“We do that,” Plepler responded.
“Yes, you do,” Stankey said. “Just not enough.”
“Oh no,” Plepler said. “Be careful.”
As the tension in the room simmered, both men kept fidgeting, speaking with their hands and recrossing their legs. There was little eye contact. The next year, Stankey told the crowd, would be a difficult one for HBO. The old way of doing business wouldn’t cut it anymore. The industry was being disrupted by Silicon Valley. He didn’t mention Netflix by name. But he didn’t have to. “You will work very hard, and this next year will—my wife hates it when I say this—feel like childbirth,” he said.
Afterward, some HBO staffers walked out of the room in a bit of a daze. Plepler would later tell people it was apparent to him after that first, fraught town hall meeting with Stankey that it was not going to work out for him. He would leave the network eight months later.
Tall and gregarious, Plepler was always described in the press, without fail, as perma-tanned, an apt description, which he hated. Plepler grew up in Manchester, Connecticut, just outside of Hartford, the elder brother in a liberal family that was active in Democratic politics. He attended Franklin & Marshall, a small liberal arts college in Lancaster, Pennsylvania, where he studied government and played on the tennis team. After graduating in 1981, he moved to Washington, D.C., to work for Christopher Dodd, the U.S. senator for Connecticut.
Plepler moved to New York in 1984, and soon began working for John Scanlon, a charming, well-read publicist with a bottomless appetite for networking. Scanlon seemed to know everybody in media, entertainment, and journalism. His electric group of close friends included the Irish poet Seamus Heaney, the newspaper columnist Pete Hamill, and ABC Evening News anchor Peter Jennings. “John played a huge role in my inauguration to the city,” Plepler says.
Working under Scanlon, Plepler gained an orientation toward the news profession that would guide his future career. Some of Scanlon’s competitors were merely publicists, says Plepler. Scanlon was a strategist. Within two years, Plepler branched out on his own, opening a public relations firm with a fairly grandiose name belying his relative inexperience: RLP International. At the beginning, Plepler was its sole employee. With time, his clients grew to include a wonky mix of Democratic politicians and highbrow media outlets like Mort Zuckerman’s Atlantic Monthly and HBO.
Plepler joined Time Warner as a full-time public relations executive in 1992 and began working closely with HBO’s powerful chairman, Michael Fuchs. Plepler, like Scanlon, was a fervent believer in the power of personal relationships to advance one’s cause. At HBO, Plepler became an advocate for a strategy that he sometimes called the “permanent campaign.” The basic idea was that you didn’t wait until the feverish onset of a crisis to figure out who you needed to court and win over to defend you publicly in your moment of need. It was much more effective to have already invested the time and energy, under cooler circumstances, in courting those influential members of public opinion, much better to have already forged a bond.Every lunch, every dinner, every film premiere was an opportunity to sit down with someone of note in public office or the press and start building a foundation of mutual understanding and respect.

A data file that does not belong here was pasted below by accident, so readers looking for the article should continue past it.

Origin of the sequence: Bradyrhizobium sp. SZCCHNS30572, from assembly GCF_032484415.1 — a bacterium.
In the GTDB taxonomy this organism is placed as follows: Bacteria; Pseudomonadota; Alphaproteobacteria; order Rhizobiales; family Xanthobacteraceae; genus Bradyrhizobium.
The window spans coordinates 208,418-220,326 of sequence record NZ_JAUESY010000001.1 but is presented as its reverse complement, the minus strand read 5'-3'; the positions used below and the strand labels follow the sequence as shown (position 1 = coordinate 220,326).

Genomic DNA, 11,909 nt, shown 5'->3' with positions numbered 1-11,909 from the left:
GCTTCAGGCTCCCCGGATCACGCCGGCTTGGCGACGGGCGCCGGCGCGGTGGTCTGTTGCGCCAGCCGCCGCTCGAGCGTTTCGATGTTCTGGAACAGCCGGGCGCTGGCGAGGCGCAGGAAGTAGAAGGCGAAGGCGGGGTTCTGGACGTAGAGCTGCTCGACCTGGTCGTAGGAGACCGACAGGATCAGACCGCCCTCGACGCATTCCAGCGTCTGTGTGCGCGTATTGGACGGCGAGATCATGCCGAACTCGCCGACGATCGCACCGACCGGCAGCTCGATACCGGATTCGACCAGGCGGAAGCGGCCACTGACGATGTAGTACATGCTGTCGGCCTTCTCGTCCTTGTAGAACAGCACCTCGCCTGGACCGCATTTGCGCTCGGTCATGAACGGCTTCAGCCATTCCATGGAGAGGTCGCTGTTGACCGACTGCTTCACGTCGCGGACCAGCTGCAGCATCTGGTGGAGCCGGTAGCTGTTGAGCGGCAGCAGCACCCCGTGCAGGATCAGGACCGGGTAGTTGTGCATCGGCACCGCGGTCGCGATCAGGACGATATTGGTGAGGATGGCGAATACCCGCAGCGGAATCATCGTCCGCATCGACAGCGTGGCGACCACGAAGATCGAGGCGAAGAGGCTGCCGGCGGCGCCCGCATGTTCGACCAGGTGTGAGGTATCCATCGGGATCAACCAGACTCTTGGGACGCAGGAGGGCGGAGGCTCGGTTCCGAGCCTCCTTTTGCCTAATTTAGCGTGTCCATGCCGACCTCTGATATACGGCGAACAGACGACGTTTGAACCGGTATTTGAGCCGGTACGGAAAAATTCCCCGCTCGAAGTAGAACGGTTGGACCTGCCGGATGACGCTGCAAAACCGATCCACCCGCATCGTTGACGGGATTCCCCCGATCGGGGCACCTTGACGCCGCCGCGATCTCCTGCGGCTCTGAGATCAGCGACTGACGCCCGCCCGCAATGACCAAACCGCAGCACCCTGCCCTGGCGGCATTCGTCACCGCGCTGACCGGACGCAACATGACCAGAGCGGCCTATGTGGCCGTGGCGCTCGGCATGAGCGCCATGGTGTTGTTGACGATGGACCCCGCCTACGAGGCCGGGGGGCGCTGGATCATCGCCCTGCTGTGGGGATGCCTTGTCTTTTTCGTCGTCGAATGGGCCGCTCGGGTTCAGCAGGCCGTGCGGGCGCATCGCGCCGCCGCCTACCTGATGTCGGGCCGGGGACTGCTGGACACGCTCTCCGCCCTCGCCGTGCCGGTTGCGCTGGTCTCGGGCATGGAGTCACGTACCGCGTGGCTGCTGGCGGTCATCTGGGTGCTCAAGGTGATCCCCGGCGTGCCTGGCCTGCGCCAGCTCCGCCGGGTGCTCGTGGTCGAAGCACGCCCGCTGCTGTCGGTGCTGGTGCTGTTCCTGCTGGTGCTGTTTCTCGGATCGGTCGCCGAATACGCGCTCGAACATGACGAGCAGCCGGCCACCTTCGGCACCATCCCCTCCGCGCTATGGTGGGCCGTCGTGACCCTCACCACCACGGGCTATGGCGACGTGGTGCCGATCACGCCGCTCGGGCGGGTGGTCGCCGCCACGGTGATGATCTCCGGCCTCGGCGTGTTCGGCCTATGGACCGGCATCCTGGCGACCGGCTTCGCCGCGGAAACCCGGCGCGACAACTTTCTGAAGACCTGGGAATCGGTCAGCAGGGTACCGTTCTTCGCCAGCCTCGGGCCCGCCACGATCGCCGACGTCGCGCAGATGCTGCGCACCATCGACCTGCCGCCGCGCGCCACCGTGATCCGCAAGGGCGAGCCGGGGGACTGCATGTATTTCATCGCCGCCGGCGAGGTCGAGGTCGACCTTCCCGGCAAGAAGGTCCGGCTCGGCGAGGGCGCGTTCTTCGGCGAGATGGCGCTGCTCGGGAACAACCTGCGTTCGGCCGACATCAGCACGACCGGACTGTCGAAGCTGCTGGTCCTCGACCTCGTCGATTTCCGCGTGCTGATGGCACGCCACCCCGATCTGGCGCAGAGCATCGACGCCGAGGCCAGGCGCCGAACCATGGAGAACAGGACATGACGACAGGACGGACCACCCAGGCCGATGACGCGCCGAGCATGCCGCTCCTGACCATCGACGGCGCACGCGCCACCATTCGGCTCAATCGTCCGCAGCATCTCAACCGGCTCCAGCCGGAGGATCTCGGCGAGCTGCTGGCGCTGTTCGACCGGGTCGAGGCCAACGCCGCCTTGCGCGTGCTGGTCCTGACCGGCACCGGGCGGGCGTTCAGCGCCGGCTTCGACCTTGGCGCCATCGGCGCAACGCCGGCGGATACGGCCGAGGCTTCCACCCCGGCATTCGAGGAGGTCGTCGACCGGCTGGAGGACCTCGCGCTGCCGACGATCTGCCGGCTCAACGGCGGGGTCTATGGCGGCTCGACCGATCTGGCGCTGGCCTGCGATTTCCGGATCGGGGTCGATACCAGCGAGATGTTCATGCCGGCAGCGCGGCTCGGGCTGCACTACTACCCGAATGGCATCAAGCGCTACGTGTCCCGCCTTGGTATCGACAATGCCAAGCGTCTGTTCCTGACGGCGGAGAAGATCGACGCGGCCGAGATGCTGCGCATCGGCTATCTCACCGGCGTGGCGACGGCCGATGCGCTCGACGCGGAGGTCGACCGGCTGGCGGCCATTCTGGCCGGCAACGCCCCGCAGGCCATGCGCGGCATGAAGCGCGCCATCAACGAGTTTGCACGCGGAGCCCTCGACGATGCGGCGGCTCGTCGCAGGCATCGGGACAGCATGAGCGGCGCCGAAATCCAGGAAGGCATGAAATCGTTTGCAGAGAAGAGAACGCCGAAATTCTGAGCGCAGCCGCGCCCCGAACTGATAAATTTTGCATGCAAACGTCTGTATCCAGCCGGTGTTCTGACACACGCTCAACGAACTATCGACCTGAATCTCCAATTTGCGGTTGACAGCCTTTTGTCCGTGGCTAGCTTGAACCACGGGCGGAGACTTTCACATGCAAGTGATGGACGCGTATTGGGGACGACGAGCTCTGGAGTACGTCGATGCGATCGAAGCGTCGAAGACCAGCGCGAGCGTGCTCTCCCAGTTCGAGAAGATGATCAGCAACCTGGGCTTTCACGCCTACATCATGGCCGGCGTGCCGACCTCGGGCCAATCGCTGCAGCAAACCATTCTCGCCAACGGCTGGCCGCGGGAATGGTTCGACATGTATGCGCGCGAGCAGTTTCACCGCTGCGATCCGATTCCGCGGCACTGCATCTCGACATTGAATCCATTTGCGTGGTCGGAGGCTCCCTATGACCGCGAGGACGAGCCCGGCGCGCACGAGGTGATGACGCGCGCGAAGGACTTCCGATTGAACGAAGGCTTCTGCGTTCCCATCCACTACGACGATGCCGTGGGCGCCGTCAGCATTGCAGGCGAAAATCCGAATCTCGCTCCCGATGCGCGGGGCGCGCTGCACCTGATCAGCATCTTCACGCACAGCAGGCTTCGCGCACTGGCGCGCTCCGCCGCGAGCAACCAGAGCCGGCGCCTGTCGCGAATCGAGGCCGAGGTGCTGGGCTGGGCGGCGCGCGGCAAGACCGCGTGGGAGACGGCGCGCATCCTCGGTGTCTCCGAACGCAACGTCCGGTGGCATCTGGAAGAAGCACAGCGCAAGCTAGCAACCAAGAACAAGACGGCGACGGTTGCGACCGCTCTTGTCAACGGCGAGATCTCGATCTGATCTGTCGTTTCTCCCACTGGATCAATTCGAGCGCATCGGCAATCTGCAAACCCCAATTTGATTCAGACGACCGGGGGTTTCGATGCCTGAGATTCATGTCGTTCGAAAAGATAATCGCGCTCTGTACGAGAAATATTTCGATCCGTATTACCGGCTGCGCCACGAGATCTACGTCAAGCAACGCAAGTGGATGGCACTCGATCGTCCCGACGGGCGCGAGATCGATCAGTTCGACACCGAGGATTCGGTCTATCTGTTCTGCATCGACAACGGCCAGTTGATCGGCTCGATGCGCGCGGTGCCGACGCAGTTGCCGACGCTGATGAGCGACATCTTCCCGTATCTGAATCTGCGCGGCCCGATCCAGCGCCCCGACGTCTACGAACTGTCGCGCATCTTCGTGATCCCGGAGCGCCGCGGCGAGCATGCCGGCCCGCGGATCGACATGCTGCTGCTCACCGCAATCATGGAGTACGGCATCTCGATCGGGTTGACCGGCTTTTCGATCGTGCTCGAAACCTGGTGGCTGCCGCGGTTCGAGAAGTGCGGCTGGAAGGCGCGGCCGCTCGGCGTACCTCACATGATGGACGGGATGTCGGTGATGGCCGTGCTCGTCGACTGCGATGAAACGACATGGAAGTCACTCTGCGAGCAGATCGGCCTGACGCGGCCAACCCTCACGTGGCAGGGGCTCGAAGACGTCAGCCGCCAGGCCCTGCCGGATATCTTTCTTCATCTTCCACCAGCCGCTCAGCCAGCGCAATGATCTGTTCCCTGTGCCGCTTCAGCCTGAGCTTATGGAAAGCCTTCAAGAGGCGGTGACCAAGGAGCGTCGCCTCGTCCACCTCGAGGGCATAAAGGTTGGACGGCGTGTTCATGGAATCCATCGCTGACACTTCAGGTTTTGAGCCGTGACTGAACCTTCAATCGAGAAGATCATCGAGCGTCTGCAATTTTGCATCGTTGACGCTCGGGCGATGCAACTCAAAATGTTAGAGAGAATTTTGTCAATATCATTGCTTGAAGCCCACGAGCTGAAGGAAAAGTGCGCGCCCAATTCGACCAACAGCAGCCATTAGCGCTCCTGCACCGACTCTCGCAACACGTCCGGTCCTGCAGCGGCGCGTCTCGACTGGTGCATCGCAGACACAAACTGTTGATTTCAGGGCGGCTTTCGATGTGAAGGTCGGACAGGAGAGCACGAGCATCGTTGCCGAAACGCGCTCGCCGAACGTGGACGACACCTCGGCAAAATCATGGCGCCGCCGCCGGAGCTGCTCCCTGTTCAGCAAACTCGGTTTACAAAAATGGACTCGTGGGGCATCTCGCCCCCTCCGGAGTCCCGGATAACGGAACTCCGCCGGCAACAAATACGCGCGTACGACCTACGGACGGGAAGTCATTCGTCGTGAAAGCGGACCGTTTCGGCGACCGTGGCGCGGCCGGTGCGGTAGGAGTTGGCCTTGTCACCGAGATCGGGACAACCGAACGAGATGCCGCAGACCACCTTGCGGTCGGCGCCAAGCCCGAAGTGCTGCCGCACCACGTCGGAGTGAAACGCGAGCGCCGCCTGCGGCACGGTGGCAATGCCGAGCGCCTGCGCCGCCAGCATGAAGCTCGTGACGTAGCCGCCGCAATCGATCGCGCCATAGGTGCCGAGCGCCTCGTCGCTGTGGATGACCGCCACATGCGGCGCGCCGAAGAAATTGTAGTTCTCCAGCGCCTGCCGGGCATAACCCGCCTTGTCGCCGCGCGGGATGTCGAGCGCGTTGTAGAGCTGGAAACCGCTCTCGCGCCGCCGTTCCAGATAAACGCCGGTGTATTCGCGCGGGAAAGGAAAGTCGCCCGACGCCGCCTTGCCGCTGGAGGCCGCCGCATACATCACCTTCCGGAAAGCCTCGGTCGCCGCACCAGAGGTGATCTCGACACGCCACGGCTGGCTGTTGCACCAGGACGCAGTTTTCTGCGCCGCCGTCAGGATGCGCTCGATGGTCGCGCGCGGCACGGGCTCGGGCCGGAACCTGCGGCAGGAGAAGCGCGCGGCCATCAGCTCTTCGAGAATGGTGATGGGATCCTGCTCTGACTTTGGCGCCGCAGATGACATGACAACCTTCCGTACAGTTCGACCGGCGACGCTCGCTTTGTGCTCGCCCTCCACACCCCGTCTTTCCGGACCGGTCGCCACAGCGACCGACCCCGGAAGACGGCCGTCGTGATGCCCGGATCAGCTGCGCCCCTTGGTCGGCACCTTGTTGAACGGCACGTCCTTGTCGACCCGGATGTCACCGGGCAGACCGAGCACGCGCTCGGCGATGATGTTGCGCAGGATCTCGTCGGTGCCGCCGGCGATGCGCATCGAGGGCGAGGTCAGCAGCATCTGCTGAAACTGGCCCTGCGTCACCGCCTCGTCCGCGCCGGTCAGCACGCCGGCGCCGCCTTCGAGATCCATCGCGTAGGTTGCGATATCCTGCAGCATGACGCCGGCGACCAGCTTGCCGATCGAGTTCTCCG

Plepler would tell his colleagues that, unlike the free broadcast networks, HBO couldn’t afford to take a single day off from advancing its cause. There was no off-season for HBO. If a customer wasn’t satisfied with the network, they could cancel the service just like that. HBO, Plepler would say, “needed to be elected every month.” Before long, Fuchs was regularly taking counsel from Plepler, who quickly became known inside the company as much more than a public relations guy. He was a key HBO strategist and Fuchs’s esteemed consigliere.
“I saw myself in those early days as a campaign manager,” Plepler says. “And Michael was the candidate.”
When Fuchs was fired in 1995, Plepler grew close to his successor, Jeff Bewkes. In the decade that followed, with HBO broadcasting series like The Wire, The Sopranos, and Sex and the City, the company’s fortunes soared. As did Plepler’s.
By June 2007, HBO was adrift.
The media, already churning with speculation on how the network could survive the coming end of The Sopranos, escalated into a frenzy over its uncertain future in the wake of the sudden departure of chief executive Chris Albrecht, days after he was arrested in Las Vegas for assaulting his girlfriend. (He later pleaded no contest to misdemeanor battery.) With the network at a risky crossroads, HBO named Bill Nelson, the network’s in-house risk manager, as his successor.